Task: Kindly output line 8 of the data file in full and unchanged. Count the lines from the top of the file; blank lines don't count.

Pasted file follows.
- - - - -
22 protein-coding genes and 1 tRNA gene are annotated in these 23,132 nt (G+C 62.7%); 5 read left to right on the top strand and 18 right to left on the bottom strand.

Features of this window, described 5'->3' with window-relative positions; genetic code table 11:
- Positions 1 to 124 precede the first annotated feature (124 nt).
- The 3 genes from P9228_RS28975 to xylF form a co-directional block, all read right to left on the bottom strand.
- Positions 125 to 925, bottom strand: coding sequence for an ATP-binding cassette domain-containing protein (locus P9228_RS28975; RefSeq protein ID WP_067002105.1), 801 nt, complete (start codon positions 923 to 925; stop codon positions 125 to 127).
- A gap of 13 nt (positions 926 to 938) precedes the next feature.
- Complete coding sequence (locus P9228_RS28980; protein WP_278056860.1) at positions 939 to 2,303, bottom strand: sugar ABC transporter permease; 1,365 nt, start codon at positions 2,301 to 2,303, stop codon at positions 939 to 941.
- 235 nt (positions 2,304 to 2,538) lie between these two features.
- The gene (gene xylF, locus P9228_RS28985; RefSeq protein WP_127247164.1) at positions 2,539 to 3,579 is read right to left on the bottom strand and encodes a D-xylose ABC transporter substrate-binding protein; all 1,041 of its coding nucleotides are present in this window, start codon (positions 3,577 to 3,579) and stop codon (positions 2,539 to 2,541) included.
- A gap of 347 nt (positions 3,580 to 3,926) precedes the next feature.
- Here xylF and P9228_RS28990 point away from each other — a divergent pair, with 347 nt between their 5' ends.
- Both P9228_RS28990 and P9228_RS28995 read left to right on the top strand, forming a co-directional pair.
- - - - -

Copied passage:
- 235 nt (positions 2,304 to 2,538) lie between these two features.